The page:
CHARLOTTETOWN - The impact of political discrimination was revealed in a P.E.I. court Tuesday as John MacTavish outlined the pain and suffering he has endured since being fired for his political beliefs.
MacTavish, of Montague, P.E.I., broke down and cried as he talked about the ''long and miserable'' journey he's been on since losing his job as an asphalt raker with the Department of Transportation and Public Works in 1997.
He wiped away tears as he discussed the support he has received from his family, including his wife, Marie, and children, Michael and Charis, all of whom were in the front row in P.E.I. Supreme Court.
He talked about the struggles of trying to provide for his family and turning to alcohol and becoming a heavy drinker.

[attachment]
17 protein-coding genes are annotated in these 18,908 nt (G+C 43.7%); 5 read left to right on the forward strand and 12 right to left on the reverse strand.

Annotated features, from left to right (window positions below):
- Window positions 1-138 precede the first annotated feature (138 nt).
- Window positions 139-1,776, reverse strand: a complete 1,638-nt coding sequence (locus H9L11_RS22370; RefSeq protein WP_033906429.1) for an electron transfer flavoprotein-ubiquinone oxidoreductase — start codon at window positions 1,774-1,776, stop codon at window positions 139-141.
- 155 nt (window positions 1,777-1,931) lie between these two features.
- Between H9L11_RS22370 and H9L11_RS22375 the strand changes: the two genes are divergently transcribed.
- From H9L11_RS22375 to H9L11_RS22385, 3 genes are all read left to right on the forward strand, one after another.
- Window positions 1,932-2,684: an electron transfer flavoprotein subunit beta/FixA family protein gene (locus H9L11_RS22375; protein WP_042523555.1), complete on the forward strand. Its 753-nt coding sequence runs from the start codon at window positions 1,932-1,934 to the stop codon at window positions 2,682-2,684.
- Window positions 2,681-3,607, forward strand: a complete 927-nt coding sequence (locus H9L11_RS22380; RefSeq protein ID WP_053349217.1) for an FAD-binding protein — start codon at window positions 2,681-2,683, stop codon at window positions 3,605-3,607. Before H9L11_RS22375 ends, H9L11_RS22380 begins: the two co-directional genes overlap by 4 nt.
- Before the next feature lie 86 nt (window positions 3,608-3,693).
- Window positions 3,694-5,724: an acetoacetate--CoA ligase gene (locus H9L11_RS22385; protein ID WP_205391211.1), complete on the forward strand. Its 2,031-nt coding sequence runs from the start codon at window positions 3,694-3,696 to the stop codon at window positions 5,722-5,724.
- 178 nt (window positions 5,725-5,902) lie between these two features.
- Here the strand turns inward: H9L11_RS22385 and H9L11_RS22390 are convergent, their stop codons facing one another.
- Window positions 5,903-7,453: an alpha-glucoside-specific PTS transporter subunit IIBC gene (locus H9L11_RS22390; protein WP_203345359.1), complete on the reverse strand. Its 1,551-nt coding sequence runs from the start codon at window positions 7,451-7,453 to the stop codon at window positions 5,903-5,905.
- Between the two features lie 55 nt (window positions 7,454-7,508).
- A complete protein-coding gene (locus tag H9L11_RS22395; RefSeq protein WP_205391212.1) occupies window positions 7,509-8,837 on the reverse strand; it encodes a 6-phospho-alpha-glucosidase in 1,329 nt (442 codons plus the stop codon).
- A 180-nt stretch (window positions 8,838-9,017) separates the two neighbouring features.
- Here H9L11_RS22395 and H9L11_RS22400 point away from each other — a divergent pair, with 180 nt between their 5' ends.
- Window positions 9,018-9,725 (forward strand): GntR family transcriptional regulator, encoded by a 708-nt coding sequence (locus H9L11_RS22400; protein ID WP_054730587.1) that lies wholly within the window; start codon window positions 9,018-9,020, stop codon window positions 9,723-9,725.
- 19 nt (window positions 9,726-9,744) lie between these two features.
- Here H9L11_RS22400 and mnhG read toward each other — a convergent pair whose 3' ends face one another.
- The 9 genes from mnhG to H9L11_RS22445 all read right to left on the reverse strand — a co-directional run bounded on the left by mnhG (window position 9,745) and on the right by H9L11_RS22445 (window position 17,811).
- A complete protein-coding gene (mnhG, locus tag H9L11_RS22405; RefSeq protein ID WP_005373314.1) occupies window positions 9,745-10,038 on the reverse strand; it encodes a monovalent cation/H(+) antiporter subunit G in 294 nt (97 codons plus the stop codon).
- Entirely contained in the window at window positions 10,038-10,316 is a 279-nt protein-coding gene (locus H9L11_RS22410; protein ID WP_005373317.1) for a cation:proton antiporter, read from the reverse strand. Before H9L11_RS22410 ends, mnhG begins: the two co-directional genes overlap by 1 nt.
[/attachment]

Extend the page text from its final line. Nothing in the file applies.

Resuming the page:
''I was tossed aside like a dirty sock,'' he said.
MacIntosh said the loss of his job, the drinking, and the public humiliation forced him into bankruptcy and his family had to turn to social assistance to survive.
Both MacTavish and the P.E.I. government have agreed to the hearing as a way of settling the last remaining political discrimination case stemming from the wholesale purge of hundreds of provincial government employees following the 1996 election win of Conservative Premier Pat Binns.
Hundreds of other similar cases have already been settled.
MacTavish, a Liberal, remains the last case to be settled.